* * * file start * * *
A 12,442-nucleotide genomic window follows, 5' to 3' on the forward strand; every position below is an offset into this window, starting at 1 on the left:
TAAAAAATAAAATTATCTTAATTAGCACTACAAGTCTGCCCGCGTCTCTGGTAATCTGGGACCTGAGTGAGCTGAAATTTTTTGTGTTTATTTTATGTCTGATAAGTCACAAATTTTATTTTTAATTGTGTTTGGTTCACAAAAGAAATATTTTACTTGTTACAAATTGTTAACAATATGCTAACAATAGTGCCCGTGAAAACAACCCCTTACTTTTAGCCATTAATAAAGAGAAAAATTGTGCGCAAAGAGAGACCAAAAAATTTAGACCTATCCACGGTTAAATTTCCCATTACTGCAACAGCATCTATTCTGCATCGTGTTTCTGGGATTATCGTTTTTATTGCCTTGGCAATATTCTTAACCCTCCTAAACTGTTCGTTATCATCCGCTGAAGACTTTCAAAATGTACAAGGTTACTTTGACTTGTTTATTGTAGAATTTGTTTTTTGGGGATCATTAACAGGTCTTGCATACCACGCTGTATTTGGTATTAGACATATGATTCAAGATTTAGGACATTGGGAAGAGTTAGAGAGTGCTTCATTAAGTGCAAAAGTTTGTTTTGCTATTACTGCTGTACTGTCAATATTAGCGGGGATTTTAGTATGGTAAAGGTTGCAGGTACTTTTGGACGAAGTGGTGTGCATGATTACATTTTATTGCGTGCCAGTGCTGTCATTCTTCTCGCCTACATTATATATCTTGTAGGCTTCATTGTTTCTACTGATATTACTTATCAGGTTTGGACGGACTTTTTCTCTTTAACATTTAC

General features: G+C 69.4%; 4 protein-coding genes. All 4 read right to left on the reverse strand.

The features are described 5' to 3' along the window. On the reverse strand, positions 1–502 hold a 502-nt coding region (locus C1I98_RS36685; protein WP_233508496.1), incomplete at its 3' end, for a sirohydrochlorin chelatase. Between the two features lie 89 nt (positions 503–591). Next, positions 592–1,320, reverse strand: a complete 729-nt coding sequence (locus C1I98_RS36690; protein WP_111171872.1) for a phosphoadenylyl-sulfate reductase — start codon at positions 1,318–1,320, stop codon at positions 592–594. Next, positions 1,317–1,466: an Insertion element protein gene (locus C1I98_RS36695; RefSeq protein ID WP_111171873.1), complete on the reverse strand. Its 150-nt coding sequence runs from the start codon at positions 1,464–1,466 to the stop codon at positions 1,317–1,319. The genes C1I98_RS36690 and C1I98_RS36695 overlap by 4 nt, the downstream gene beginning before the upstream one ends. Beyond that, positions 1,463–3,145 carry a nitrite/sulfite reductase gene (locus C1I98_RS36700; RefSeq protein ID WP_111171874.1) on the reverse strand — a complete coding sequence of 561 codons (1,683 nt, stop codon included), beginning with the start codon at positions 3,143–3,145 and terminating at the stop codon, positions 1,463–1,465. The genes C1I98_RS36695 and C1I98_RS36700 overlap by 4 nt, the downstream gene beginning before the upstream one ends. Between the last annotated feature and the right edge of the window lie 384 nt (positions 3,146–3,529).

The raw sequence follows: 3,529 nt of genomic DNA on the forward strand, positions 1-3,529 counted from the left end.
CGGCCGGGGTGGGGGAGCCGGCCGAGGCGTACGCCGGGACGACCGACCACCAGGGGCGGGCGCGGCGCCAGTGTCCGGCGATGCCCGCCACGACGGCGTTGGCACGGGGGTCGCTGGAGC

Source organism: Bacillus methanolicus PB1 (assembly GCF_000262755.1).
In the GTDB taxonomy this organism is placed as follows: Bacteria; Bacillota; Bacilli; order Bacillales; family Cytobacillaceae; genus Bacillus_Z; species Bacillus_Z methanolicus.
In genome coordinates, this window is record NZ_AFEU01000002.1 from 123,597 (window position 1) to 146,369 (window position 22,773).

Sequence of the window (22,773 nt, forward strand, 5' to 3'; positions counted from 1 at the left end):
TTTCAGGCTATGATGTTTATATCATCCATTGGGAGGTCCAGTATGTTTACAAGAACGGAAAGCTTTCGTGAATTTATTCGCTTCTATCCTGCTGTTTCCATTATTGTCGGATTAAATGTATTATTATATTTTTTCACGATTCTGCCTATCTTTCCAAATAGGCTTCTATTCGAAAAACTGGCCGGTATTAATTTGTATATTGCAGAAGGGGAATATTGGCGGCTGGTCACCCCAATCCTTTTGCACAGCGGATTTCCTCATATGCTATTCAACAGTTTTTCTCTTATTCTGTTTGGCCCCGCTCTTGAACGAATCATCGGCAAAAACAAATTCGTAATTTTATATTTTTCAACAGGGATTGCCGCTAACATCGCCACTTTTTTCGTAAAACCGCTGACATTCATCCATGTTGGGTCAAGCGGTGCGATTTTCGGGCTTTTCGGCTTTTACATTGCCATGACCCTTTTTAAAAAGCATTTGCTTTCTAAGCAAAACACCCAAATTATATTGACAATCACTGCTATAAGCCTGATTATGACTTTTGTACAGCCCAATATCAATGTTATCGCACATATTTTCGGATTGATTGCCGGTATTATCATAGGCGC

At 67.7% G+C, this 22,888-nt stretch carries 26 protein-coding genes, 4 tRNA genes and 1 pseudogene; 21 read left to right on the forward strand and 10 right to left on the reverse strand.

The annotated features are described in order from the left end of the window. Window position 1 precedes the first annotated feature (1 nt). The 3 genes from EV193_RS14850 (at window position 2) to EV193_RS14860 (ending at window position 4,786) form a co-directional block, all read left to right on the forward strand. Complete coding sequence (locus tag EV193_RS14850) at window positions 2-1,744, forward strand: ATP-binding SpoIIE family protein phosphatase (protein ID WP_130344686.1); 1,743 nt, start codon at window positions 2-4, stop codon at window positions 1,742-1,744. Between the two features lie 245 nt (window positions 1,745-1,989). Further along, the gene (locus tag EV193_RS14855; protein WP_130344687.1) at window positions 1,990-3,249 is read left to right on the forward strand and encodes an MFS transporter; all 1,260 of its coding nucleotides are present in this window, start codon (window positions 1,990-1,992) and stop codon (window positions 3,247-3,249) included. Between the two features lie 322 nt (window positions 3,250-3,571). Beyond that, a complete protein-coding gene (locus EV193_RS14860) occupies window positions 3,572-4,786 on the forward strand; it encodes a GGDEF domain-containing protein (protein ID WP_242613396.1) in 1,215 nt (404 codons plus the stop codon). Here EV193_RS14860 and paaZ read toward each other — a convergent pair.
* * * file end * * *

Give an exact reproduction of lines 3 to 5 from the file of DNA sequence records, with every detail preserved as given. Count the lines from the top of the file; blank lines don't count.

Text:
General features: G+C 69.4%; 4 protein-coding genes. All 4 read right to left on the reverse strand.

The features are described 5' to 3' along the window. On the reverse strand, positions 1–502 hold a 502-nt coding region (locus C1I98_RS36685; protein WP_233508496.1), incomplete at its 3' end, for a sirohydrochlorin chelatase. Between the two features lie 89 nt (positions 503–591). Next, positions 592–1,320, reverse strand: a complete 729-nt coding sequence (locus C1I98_RS36690; protein WP_111171872.1) for a phosphoadenylyl-sulfate reductase — start codon at positions 1,318–1,320, stop codon at positions 592–594. Next, positions 1,317–1,466: an Insertion element protein gene (locus C1I98_RS36695; RefSeq protein ID WP_111171873.1), complete on the reverse strand. Its 150-nt coding sequence runs from the start codon at positions 1,464–1,466 to the stop codon at positions 1,317–1,319. The genes C1I98_RS36690 and C1I98_RS36695 overlap by 4 nt, the downstream gene beginning before the upstream one ends. Beyond that, positions 1,463–3,145 carry a nitrite/sulfite reductase gene (locus C1I98_RS36700; RefSeq protein ID WP_111171874.1) on the reverse strand — a complete coding sequence of 561 codons (1,683 nt, stop codon included), beginning with the start codon at positions 3,143–3,145 and terminating at the stop codon, positions 1,463–1,465. The genes C1I98_RS36695 and C1I98_RS36700 overlap by 4 nt, the downstream gene beginning before the upstream one ends. Between the last annotated feature and the right edge of the window lie 384 nt (positions 3,146–3,529).

The raw sequence follows: 3,529 nt of genomic DNA on the forward strand, positions 1-3,529 counted from the left end.